Are best SCM practices really all that they are hyped to be? What can organizations do to truly improve supply chain process?
If you Google Supply Chain Best Practices you end up with more than a million results. Trying to define supply chain best practices is like trying to select the best car. It is not so much how good the car is, but how well the car works for you.
The Truth on Best SCM Practices
Recently, we got some of our senior consultants like Peter Murphy, and Farah Marasigan together to try to figure out what are the key characteristics of successful supply chains. Each of them has more than ten years of working in this area and multiple implementations.
What they came up with is that successful companies have common core values or goals rather than best SCM practices. These core values are around teamwork, communication, and a desire to manage their supply chain quantitatively. These core values do not translate to practices in exactly the same way for every business because converting these values into practices must always take into account the particular characteristics of the business.
To prevent stockpiling unneeded parts, for example, it may be a good practice to shut down the machine in some environments. However, in process chemicals, the correct practice may be to switch to low margin opportunistic product because manufacturing is highly capital-intensive and the high-pressure continuous processes cannot just be turned on and off at will.
Another core characteristic of all effective supply chains is a quantitative representation (model) of the supply chain which is developed and reviewed cross-functionally through a well-designed Sales and Operations planning function. This may be as simple as a spreadsheet or as complex as a complicated mathematical model. Either way, it provides a consistent medium for reconciling conflicting opinions. More importantly, it provides a starting point for reacting to disruptions or dealing with, as one politician said, the “unknown unknowns.”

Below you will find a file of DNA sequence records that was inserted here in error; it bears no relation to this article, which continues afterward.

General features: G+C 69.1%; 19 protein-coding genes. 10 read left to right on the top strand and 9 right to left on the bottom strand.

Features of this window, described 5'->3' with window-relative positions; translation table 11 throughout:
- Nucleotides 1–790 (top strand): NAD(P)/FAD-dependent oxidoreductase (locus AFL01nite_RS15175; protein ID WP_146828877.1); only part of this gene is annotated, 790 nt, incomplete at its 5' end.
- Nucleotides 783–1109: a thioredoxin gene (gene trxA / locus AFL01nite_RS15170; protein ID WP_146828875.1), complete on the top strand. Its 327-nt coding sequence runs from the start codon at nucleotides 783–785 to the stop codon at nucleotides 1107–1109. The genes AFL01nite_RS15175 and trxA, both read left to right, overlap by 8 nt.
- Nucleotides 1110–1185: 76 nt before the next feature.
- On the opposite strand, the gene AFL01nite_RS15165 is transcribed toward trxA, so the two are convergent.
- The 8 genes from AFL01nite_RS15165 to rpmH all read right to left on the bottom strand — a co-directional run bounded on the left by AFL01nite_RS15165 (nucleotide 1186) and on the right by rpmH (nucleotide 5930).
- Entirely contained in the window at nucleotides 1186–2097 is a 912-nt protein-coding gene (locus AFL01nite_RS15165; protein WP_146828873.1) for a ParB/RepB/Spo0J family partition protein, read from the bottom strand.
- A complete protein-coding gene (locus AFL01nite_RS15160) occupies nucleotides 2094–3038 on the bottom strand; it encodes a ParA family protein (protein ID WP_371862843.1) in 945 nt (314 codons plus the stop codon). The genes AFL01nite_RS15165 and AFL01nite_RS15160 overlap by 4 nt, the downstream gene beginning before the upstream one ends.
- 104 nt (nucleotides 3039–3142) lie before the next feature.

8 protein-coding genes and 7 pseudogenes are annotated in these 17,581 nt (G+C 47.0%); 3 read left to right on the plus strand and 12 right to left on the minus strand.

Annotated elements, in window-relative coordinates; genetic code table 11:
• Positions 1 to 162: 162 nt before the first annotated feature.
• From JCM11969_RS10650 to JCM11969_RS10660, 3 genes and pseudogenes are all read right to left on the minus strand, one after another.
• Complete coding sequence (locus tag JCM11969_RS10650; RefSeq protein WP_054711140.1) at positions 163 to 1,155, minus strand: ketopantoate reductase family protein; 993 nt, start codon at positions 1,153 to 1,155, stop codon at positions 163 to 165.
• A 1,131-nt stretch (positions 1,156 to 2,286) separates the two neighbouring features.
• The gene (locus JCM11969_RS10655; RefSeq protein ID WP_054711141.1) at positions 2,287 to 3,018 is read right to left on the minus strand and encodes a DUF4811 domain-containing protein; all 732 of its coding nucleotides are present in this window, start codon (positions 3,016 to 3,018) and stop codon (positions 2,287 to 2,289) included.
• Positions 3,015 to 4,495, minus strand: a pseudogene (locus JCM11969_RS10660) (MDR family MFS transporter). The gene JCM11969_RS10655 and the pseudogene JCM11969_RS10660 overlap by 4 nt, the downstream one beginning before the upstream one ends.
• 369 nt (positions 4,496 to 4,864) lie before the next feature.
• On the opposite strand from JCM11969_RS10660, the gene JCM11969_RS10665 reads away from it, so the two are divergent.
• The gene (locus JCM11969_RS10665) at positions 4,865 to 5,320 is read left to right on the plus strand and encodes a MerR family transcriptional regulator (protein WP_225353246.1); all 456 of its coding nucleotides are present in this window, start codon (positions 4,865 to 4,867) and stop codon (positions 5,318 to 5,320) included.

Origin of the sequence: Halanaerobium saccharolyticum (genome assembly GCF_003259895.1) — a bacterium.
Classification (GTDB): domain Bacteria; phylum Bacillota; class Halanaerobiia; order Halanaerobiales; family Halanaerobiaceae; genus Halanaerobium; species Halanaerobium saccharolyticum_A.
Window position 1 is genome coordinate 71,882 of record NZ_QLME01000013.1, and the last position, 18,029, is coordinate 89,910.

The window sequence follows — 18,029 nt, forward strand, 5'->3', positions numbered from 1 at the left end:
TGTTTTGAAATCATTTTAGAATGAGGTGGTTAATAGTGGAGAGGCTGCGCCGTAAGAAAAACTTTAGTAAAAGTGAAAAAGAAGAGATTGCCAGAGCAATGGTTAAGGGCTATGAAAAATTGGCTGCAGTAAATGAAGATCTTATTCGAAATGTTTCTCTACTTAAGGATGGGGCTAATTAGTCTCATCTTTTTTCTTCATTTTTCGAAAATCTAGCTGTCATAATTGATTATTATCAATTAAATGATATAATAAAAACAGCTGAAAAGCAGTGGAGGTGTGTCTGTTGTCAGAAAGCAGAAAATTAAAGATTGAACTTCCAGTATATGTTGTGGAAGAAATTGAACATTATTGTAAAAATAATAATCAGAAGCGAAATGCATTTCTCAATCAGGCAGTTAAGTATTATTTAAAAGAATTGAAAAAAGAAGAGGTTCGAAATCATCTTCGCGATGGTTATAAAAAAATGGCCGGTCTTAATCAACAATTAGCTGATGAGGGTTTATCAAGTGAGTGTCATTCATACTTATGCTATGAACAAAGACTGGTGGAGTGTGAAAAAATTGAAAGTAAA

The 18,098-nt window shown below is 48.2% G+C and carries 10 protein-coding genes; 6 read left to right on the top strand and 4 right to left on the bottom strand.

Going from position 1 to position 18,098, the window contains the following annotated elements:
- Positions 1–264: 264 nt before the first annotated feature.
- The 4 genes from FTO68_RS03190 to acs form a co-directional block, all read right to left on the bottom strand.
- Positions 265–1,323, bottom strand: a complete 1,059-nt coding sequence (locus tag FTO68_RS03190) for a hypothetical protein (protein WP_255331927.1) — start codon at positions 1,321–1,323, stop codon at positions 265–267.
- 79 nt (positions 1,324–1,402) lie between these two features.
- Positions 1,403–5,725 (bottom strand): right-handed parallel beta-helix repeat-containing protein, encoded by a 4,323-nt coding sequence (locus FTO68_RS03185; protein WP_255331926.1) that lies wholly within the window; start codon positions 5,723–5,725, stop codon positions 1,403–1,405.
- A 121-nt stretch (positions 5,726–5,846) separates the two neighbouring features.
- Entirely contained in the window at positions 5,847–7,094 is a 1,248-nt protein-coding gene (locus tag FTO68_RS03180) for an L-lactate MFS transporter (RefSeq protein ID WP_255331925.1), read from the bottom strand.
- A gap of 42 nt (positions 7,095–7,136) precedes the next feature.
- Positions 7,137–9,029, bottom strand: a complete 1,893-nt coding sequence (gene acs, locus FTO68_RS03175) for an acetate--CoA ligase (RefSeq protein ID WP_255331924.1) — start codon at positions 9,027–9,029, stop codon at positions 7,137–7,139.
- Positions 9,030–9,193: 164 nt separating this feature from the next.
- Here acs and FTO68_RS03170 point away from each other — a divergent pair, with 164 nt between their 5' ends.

So, what are the things that all supply chains must do to improve?
- Develop a passion for communications and sharing data.
- Be willing to incorporate all stakeholders in developing plans like forecasts, capacity profiles, and KPI’s.
- Rely on quantitative supply plans (and alternatives) that optimize the long and short-term profitability of the business, in agreement with the business strategy.
- Monitor plans throughout the month to quickly trigger a re-plan if necessary.
- Make sure that plans are tied to operational tasks like scheduling and delivery to customers.
- Concentrate on optimizing the whole, not the parts.
The trick is to develop practices that enhance the above principles for a particular business. The “best practices” popular in the literature are a good place to start but simply installing them without adapting them to the business is an exercise in futility.
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